Perfectionism is one of my weaknesses. It’s not so much the fact that I am a perfectionist as the fact that I allow that desire for perfection to derail my goals and projects. I have revised some short stories more than 40 times. I get frustrated because I keep finding mistakes. Having a desire to do my best isn’t a bad thing. Most people have that. But when the determination to do the best and to be perfect becomes a roadblock, it has to be stopped.

I have to accept that I sometimes make numerous mistakes that I can’t catch. No matter how many times I check. Perhaps it’s there to keep me humble. Perhaps I’m just blind to a certain number of errors, lol. I don’t know. But the good thing is that mistakes can be corrected. I’ll still do my best, but I’ll recognize that doing my best does not necessarily mean that it is going to be perfect on the first go through.

So the theme for this month’s posts will be on authentic and organic writing, writing that reads as if it comes straight out of the soul while still being understandable, creative, and engaging.


The Incredible Experience of Reading a Good Book

Recently, I discovered Wattpad. I’ve been a part of the site now for almost three weeks. At first, I was tentative about participating, but now I enjoy it more than any other writing site I’ve been on. One of the best parts is the wide variety of works to read and comment on.

So far, most of the works that I have read are amateurish, though many have passion and heart. However, a surprising number have been excellently written, and I expect to see great things from the authors. I’ve enjoyed it a great deal.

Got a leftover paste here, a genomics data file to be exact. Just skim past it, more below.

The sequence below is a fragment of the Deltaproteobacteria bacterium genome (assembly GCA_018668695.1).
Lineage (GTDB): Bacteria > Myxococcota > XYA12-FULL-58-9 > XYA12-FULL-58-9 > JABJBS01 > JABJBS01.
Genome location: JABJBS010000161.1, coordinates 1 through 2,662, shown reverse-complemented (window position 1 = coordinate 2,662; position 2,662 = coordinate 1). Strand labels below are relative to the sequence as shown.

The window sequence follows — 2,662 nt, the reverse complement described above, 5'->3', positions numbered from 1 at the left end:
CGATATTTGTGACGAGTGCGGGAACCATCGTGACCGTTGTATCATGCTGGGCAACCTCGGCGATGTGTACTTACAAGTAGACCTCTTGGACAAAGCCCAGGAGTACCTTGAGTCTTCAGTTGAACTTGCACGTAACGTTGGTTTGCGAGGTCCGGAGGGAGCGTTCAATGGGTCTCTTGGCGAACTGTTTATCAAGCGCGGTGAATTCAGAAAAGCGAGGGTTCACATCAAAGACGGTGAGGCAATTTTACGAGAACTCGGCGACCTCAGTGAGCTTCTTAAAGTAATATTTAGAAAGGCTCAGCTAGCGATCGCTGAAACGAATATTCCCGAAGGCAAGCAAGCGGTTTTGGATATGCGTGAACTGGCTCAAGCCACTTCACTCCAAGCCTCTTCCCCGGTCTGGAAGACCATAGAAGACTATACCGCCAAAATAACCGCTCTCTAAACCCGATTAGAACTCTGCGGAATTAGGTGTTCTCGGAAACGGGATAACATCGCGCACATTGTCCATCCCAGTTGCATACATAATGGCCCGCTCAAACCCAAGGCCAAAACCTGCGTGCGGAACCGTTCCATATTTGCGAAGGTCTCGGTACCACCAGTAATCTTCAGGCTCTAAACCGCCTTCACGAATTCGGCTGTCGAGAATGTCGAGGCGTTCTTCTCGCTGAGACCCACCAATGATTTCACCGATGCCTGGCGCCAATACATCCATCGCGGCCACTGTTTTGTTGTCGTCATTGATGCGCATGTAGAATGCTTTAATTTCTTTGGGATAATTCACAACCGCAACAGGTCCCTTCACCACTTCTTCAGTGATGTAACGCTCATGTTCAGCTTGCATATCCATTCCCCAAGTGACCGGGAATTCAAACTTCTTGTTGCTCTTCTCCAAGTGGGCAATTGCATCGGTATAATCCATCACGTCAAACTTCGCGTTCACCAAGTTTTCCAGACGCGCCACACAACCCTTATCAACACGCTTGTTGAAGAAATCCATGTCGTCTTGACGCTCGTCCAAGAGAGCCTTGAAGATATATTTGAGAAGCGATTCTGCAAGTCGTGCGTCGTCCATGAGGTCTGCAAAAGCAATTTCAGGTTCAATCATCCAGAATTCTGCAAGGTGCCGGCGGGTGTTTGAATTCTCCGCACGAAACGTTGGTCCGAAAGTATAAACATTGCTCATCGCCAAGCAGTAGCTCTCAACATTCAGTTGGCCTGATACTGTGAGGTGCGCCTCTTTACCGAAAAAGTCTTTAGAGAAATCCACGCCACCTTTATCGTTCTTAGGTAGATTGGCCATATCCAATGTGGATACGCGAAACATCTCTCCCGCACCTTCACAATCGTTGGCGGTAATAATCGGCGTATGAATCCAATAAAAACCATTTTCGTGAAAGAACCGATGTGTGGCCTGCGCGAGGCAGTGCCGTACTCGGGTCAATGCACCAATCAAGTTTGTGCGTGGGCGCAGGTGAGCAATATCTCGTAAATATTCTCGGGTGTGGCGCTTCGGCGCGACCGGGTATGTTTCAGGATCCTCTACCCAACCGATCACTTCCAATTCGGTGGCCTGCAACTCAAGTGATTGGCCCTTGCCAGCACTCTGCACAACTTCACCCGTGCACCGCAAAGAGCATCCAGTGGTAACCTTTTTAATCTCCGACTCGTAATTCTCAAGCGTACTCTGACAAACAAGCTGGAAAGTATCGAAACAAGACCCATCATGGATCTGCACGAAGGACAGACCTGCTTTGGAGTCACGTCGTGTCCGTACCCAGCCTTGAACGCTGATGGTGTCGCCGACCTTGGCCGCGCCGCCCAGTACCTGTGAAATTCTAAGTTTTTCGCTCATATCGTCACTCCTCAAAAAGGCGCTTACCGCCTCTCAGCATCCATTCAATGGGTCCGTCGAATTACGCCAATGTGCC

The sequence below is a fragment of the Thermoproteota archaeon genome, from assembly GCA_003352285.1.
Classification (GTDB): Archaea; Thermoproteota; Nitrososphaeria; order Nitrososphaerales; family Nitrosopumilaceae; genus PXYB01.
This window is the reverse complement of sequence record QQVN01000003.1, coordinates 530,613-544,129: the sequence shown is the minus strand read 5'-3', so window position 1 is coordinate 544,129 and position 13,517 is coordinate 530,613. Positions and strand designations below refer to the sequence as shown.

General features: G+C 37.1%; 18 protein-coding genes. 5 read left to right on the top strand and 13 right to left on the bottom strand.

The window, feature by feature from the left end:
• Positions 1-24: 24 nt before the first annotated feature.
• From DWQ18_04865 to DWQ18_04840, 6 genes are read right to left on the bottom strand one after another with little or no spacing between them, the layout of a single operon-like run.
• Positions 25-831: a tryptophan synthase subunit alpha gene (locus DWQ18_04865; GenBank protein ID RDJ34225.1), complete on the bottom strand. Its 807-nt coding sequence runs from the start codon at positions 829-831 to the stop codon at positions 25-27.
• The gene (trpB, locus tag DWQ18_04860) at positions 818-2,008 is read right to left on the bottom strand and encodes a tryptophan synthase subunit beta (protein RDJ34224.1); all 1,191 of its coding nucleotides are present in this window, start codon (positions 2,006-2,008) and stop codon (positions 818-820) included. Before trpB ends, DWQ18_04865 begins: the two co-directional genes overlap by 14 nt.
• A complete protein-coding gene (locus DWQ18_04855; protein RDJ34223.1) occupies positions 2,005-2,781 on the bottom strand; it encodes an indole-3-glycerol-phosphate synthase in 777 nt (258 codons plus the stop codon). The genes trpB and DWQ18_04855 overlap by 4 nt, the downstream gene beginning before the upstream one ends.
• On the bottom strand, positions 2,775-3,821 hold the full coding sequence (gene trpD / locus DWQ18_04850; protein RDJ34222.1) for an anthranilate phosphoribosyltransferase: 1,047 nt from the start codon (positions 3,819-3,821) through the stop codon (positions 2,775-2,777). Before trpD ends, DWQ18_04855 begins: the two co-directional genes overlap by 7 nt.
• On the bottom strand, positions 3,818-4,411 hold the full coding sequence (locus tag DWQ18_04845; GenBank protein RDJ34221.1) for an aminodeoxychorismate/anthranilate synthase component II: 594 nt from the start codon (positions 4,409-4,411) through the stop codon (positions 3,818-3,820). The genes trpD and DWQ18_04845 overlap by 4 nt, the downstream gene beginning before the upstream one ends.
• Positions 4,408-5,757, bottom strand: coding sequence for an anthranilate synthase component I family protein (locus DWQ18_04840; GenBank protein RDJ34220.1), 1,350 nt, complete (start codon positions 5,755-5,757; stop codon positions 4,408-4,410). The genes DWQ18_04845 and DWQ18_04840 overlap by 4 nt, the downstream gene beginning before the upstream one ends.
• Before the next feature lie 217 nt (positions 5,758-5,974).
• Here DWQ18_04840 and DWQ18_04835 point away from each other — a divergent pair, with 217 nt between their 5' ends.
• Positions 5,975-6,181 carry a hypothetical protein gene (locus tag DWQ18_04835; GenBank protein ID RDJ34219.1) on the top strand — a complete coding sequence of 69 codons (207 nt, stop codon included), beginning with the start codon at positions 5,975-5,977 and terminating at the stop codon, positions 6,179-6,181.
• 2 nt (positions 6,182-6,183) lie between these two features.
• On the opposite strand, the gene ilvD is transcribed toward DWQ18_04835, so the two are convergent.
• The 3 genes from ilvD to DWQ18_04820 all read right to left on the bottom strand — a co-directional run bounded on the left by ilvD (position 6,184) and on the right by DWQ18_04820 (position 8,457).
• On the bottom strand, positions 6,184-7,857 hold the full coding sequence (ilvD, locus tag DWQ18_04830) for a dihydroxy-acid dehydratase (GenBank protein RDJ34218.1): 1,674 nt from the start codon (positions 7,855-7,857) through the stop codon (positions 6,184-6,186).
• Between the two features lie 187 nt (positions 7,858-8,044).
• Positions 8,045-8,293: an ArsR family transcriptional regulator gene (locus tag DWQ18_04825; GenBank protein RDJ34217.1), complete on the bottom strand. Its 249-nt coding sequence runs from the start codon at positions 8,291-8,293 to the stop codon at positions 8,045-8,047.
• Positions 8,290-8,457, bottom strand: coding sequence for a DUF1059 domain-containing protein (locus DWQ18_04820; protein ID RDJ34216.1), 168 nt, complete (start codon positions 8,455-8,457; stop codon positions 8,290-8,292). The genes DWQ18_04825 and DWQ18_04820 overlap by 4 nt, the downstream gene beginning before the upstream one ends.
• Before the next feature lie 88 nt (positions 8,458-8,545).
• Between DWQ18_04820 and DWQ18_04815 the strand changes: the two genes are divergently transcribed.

But what surprised me even more was when I took some time off from critiquing and curled up with a classic. After seeing so much bad writing, seeing that incredibly written classic revitalized me even more. For writers and critiquers as well as reviewers, it’s important to regularly read well written works to help remember the standards as well as to see how skilled and experienced authors handle their stories. It’s refreshing, and it brings a whole new love for literature.

The site is in process of being updated, and I think it’s starting to look good. More updates will be forthcoming.

Dove’s Natural Beauty Campaign’s Underlying Message

The Dove natural beauty campaign has been going on for awhile with a number of entries in their supposed support for natural beauty. At its heart, this campaign is still a marketing endeavor, intended to convince people to purchase their products. But it claims to be about empowering women and girls, giving them confidence and recognizing the beauty within. Here’s the problem though: that’s not what they’re doing.

I don’t doubt the good intentions of the people behind this campaign. On paper, it sounds great. Get “real” pictures of women and girls, exemplifying true and natural beauty. In fact, they call it “real beauty.” Real and natural beauty as opposed to plastic, stylized beauty sounds like a great idea, particularly given to all the alteration that goes on for women in the media to fit the supposed beauty standards.

The problem comes down to the people that they show and what they’re trying to do. Back a few years ago, Dove actually made the mistake of requesting women who fit within certain categories. One of the ways that you could be excluded? Not having flawless skin. You see this reflected in a recent video on Selfies as all of the featured women and girls seem to be devoid of scars or skin imperfections.

The Dove team goes in with Michael Crook to teach girls and their mothers to take selfies in an attempt to redefine beauty. At first, it seems like a normal enough group of teens. But something felt off. I replayed the video a couple times, and then I realized something quite amazing. All of the girls and women featured in the video look really good. There are remarkably few individuals who are overweight, let alone obese. Only a couple have braces. There’s no blotchy or red acne covered skin. The hair looks great and clean. And everyone seems to fall fairly close within societally accepted standards for beauty. Even the girls who supposedly have no make up on have incredibly smooth skin without scarring or blemish. Now perhaps I live in a “less attractive” part of the world. Maybe the high school and junior high school here is home to students who don’t all look like they could appear in a skin care commercial. But I don’t think so.